A plaque remaining from the Big Apple Night Club at West 135th Street and Seventh Avenue in Harlem.

Above, a 1934 plaque from the Big Apple Night Club at West 135th Street and Seventh Avenue in Harlem. Discarded as trash in 2006. Now a Popeyes fast food restaurant on Google Maps.

Recent entries:
Entry in progress—BP (1/28)
“There are two types of people: those who trust the government and those who have read history” (1/28)
“Starting your day with an early morning run is a great way to make sure your day can’t get worse” (1/28)
“Every law passed is another freedom lost” (1/28)
Entry in progress—BP (1/28)
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Entry from November 28, 2004
“Moon River” (1961); “Breakfast at Tiffany’s” (1995)
"Moon River" was written by Henry Mancini (music) and Johnny Mercer (lyrics) for the film Breakfast at Tiffany's (1961). The film was based on a short story by Truman Capote and it starred Audrey Hepburn as Holly Golightly. It remains one of the most popular films about New York City.

The song won the Academy Award that year. Although its simple lyrics do not describe New York City, it talks lyrically about the moon and love:

Moon River, wider than a mile,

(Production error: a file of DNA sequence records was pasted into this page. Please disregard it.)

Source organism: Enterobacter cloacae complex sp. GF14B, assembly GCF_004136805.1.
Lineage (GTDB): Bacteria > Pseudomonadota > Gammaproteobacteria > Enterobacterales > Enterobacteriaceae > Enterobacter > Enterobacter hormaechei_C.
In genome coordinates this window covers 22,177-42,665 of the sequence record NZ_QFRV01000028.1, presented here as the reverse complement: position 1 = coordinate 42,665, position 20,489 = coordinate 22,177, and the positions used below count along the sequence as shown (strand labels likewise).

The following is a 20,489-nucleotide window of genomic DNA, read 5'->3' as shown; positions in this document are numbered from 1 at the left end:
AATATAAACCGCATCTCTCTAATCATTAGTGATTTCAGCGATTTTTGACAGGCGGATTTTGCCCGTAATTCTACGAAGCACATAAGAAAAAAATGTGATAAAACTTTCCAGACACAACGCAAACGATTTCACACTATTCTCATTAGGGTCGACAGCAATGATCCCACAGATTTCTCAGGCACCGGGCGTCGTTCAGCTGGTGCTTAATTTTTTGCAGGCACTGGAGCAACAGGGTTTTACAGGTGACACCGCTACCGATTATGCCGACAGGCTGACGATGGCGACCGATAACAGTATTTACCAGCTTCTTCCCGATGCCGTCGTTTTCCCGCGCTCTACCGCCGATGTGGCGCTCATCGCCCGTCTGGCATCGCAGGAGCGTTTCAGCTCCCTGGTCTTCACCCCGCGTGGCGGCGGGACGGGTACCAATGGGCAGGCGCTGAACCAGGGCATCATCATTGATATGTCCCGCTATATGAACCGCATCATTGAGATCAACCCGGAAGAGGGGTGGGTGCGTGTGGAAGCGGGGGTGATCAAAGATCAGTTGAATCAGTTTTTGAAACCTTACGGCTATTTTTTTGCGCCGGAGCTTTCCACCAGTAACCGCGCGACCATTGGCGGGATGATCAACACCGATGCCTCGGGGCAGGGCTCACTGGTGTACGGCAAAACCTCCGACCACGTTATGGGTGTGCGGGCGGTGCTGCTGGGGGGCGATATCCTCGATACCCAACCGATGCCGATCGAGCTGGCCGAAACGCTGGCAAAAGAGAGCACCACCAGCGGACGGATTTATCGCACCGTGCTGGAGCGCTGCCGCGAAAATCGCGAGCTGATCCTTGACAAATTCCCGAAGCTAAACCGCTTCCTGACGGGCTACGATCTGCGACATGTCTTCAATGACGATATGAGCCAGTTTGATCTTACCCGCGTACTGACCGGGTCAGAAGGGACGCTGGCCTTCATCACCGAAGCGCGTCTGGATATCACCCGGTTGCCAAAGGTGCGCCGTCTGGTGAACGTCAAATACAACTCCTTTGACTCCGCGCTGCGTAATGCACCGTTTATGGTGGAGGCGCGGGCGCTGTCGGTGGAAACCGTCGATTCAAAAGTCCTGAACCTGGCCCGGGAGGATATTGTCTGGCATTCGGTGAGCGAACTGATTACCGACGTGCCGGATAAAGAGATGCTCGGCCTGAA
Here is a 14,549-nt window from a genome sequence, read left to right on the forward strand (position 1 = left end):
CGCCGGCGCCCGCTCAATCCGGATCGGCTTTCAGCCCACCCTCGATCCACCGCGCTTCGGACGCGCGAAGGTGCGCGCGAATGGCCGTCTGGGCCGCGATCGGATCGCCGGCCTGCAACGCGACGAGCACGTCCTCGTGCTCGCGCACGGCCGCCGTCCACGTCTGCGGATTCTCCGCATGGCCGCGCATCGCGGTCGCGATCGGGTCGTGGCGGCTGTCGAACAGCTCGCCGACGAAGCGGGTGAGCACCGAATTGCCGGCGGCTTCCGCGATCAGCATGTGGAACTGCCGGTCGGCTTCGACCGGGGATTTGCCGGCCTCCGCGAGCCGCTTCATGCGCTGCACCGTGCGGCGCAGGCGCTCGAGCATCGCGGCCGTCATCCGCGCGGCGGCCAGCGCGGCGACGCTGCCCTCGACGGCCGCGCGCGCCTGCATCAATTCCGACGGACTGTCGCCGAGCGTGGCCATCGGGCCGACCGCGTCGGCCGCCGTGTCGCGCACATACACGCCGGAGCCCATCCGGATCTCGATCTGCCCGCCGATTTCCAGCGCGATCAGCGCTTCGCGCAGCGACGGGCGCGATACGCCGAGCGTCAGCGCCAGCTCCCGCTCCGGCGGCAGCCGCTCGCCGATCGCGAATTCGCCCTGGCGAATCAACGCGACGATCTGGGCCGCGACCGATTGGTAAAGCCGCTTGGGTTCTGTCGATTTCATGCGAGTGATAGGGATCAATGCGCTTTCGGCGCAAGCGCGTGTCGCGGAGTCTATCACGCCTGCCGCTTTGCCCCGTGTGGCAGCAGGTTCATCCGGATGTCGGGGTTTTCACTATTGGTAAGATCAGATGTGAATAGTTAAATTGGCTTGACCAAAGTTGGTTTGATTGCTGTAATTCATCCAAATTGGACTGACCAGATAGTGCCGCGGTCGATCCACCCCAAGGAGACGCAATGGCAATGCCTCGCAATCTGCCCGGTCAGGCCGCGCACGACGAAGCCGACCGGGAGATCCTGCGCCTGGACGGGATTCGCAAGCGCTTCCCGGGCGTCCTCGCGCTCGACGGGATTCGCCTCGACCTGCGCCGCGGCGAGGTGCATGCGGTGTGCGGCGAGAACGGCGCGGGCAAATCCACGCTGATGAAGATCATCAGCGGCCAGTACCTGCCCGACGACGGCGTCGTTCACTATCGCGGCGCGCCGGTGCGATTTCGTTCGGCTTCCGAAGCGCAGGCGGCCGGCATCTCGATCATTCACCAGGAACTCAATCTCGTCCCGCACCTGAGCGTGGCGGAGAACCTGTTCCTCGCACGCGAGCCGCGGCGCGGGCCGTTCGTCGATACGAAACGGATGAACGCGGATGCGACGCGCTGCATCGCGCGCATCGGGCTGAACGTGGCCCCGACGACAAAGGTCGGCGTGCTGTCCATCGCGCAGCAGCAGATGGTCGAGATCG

I'm crossing you in style some day.
Oh, dream maker, you heart breaker,
wherever you're going I'm going your way. (...)

In the 1990s, the band Deep Blue Something had a rock love song titled "Breakfast at Tiffany's." Love of the movie was the one thing that the two people had in common.

(OCLC bibliographic record)
Title: Home
Corp Author(s): Deep Blue Something (Musical group)
Publication: New York, N.Y. :; Interscope Records,
Year: 1995
Description: 1 sound cassette :; analog, Dolby processed.
Language: English
Music Type: Rock music
Standard No: Publisher: 92608-4; Interscope Records
Contents: Gammer Gerten's needle -- Breakfast at Tiffany's -- Halo -- Josey -- A water prayer -- Done -- Song to make love to -- The Kandinsky prince -- Home -- Red light -- I can wait -- Wouldn't change a thing.

Posted by Barry Popik
Music/Dance/Theatre/Film/Circus • (0) Comments • Sunday, November 28, 2004 • Permalink